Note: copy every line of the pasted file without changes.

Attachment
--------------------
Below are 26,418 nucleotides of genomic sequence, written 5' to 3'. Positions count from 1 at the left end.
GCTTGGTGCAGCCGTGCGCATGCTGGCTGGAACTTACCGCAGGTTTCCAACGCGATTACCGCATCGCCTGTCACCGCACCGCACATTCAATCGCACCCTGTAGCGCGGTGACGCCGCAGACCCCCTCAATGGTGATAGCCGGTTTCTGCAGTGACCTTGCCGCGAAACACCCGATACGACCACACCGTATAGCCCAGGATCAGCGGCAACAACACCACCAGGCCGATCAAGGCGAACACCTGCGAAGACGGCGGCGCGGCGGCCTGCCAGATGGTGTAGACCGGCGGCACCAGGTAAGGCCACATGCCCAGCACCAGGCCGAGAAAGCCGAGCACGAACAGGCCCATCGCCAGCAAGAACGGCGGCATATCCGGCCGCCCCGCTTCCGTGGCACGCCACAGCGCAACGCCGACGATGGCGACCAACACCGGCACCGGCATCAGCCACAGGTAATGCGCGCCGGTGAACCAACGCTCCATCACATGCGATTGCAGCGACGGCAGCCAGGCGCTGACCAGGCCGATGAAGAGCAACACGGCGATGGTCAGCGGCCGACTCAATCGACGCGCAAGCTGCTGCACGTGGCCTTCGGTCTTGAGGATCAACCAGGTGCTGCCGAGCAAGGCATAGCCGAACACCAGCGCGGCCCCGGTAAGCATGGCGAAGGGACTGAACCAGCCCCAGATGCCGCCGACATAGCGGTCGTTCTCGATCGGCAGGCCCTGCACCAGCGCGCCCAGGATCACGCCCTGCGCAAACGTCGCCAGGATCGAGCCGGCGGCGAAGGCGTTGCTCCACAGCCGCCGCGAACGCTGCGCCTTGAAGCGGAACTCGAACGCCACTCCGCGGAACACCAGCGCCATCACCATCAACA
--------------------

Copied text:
Below are 26,418 nucleotides of genomic sequence, written 5' to 3'. Positions count from 1 at the left end.
GCTTGGTGCAGCCGTGCGCATGCTGGCTGGAACTTACCGCAGGTTTCCAACGCGATTACCGCATCGCCTGTCACCGCACCGCACATTCAATCGCACCCTGTAGCGCGGTGACGCCGCAGACCCCCTCAATGGTGATAGCCGGTTTCTGCAGTGACCTTGCCGCGAAACACCCGATACGACCACACCGTATAGCCCAGGATCAGCGGCAACAACACCACCAGGCCGATCAAGGCGAACACCTGCGAAGACGGCGGCGCGGCGGCCTGCCAGATGGTGTAGACCGGCGGCACCAGGTAAGGCCACATGCCCAGCACCAGGCCGAGAAAGCCGAGCACGAACAGGCCCATCGCCAGCAAGAACGGCGGCATATCCGGCCGCCCCGCTTCCGTGGCACGCCACAGCGCAACGCCGACGATGGCGACCAACACCGGCACCGGCATCAGCCACAGGTAATGCGCGCCGGTGAACCAACGCTCCATCACATGCGATTGCAGCGACGGCAGCCAGGCGCTGACCAGGCCGATGAAGAGCAACACGGCGATGGTCAGCGGCCGACTCAATCGACGCGCAAGCTGCTGCACGTGGCCTTCGGTCTTGAGGATCAACCAGGTGCTGCCGAGCAAGGCATAGCCGAACACCAGCGCGGCCCCGGTAAGCATGGCGAAGGGACTGAACCAGCCCCAGATGCCGCCGACATAGCGGTCGTTCTCGATCGGCAGGCCCTGCACCAGCGCGCCCAGGATCACGCCCTGCGCAAACGTCGCCAGGATCGAGCCGGCGGCGAAGGCGTTGCTCCACAGCCGCCGCGAACGCTGCGCCTTGAAGCGGAACTCGAACGCCACTCCGCGGAACACCAGCGCCATCACCATCAACA